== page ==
While 57% of all higher education graduates are female in Norway, you may notice some programs are more heavily dominated by one gender. “In Norway, many-male dominated vocational education is taught at upper-secondary level, while women-dominated education such as in the health care system are primarily at university and college level,” states Statistics Norway in an OECD report.

Classes and lectures are relatively informal gatherings. Professors are called by their first names. And both faculty and students dress in more casual wear while on campus.  

Student housing

As a student, you can live where you choose. However, the more prominent universities offer student housing options close to campus and sprinkled around the city. Many foreigners and native Norwegian students apply for and receive a housing allowance which is government-funded and supported by the Norwegian State Housing Bank or Husbanken and municipalities. 

Your university’s home page should have more specific information about applying for student housing if you are interested. And the government funding might be enough to cover your rental costs. However, many higher education students in Norway choose to work a part-time job alongside their studies.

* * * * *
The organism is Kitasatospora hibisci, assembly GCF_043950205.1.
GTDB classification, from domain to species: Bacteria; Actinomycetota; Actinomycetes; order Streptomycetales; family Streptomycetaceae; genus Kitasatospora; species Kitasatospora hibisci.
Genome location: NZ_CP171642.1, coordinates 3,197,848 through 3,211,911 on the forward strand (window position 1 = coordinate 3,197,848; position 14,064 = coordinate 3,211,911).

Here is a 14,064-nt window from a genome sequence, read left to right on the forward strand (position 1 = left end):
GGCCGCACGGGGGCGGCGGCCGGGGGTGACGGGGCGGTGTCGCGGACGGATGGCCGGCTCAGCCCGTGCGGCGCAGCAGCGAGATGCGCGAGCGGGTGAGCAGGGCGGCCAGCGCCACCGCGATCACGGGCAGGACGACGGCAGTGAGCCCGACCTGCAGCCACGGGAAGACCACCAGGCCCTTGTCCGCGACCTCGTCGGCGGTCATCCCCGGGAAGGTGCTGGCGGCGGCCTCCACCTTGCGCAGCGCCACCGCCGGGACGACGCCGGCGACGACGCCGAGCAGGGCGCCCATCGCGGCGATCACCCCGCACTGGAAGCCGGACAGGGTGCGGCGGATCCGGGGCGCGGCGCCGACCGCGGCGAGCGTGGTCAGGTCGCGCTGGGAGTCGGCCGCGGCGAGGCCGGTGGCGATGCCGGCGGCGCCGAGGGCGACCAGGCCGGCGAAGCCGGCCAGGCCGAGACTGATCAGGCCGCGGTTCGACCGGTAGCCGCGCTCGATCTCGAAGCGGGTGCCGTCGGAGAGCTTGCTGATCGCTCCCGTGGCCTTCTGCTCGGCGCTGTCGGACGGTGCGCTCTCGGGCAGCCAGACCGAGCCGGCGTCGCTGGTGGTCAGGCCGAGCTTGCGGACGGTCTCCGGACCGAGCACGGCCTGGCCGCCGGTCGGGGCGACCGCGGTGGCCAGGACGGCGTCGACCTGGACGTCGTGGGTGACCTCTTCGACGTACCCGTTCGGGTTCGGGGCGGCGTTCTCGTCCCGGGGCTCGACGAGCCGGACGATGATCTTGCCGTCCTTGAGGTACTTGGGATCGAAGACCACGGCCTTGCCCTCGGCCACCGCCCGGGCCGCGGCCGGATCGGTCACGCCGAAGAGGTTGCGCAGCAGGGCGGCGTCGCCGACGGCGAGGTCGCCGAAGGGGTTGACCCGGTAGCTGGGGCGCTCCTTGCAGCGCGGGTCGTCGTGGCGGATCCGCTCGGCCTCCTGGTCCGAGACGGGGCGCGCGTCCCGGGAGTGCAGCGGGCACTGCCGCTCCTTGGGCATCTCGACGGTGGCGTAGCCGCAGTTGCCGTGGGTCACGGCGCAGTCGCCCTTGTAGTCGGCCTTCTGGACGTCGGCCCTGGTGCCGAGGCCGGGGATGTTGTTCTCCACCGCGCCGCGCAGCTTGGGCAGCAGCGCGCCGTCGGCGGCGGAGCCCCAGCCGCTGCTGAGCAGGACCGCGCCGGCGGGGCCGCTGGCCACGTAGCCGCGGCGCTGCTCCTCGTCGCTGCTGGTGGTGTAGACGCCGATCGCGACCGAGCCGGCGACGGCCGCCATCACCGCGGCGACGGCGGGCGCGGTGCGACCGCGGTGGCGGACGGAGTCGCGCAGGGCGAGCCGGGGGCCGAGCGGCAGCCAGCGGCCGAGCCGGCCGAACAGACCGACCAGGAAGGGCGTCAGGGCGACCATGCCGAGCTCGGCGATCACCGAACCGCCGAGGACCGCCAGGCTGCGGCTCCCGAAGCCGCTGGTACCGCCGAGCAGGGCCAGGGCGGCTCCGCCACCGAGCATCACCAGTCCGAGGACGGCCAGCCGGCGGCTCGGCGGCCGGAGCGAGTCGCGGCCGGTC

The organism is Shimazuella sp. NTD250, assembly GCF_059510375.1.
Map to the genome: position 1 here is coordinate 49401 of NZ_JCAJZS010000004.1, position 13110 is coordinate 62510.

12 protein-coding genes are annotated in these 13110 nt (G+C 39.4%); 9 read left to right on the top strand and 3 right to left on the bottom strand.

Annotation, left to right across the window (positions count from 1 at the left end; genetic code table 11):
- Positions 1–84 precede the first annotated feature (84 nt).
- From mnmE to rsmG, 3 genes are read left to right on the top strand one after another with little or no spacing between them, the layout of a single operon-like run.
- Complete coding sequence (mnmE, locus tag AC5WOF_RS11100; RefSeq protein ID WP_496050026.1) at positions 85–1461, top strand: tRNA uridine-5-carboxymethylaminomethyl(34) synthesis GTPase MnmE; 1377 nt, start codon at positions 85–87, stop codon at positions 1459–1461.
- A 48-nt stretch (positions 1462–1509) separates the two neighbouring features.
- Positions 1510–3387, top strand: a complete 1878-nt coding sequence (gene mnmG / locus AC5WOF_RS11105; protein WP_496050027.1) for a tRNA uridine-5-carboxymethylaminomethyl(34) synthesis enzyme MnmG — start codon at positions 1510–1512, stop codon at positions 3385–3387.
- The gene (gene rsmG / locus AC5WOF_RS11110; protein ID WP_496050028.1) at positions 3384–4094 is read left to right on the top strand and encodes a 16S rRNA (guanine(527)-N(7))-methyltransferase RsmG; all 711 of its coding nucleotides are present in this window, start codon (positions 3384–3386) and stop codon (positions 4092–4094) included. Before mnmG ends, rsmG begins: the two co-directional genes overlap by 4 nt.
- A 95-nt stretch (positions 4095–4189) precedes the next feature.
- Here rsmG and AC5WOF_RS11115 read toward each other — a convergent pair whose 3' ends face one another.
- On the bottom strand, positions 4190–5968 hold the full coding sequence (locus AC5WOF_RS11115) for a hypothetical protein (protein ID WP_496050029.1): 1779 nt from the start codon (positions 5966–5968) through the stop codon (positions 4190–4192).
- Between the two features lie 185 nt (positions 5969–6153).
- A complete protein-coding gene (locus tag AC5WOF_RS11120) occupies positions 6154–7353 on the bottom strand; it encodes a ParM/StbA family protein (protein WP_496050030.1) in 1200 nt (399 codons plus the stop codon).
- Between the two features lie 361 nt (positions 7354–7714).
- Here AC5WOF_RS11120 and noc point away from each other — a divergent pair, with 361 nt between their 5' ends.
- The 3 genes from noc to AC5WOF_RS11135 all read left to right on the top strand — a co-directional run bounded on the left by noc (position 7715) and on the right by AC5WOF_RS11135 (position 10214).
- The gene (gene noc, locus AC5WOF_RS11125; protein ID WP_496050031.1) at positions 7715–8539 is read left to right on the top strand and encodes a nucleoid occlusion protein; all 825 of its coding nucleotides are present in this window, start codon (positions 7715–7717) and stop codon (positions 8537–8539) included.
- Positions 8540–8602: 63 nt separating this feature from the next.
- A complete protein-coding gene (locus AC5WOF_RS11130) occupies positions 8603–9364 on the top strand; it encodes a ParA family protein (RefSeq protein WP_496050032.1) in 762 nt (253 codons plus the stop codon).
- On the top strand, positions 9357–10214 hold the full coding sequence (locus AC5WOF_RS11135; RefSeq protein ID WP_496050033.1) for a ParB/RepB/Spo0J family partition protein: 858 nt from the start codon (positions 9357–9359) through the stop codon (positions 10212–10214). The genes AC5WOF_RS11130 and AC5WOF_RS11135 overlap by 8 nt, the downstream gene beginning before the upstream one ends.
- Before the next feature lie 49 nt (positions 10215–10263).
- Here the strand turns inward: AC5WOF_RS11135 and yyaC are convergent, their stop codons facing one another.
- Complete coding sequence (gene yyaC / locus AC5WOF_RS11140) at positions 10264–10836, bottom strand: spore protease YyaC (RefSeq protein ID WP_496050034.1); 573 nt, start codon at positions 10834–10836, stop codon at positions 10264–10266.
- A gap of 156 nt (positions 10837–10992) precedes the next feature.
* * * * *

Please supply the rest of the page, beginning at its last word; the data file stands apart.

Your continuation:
Many students also prefer to live in a collective. Depending on how many other roommates you choose to have, collectives are usually set up so everyone gets their own bedroom and shares common living spaces such as the kitchen, living room, and bathroom. 

Living in a collective will, on average, cost you from 4000–7000 kroner (or 387 euro – 678 euro) per month.

As a student, you might want to be aware of the Vorspiel/Nachspiel

Norwegians love a good party—especially Norwegian students. Norway has integrated two ways into their culture to ensure good times last as long as possible. A Vorspiel, or “pre-party”, is a gathering that leads up to the planned event, and a Nachspiel is the “after-party” of the main event.

The two often happen spontaneously or with little planning beforehand. When talked about, they are often abbreviated, so if anyone asks you if you’re going to the vors, they’re referring to the pre-party. While drinking is perhaps the centre of these types of gatherings, it’s up to you. Many students don’t drink, but still attend these parties to be with their friends.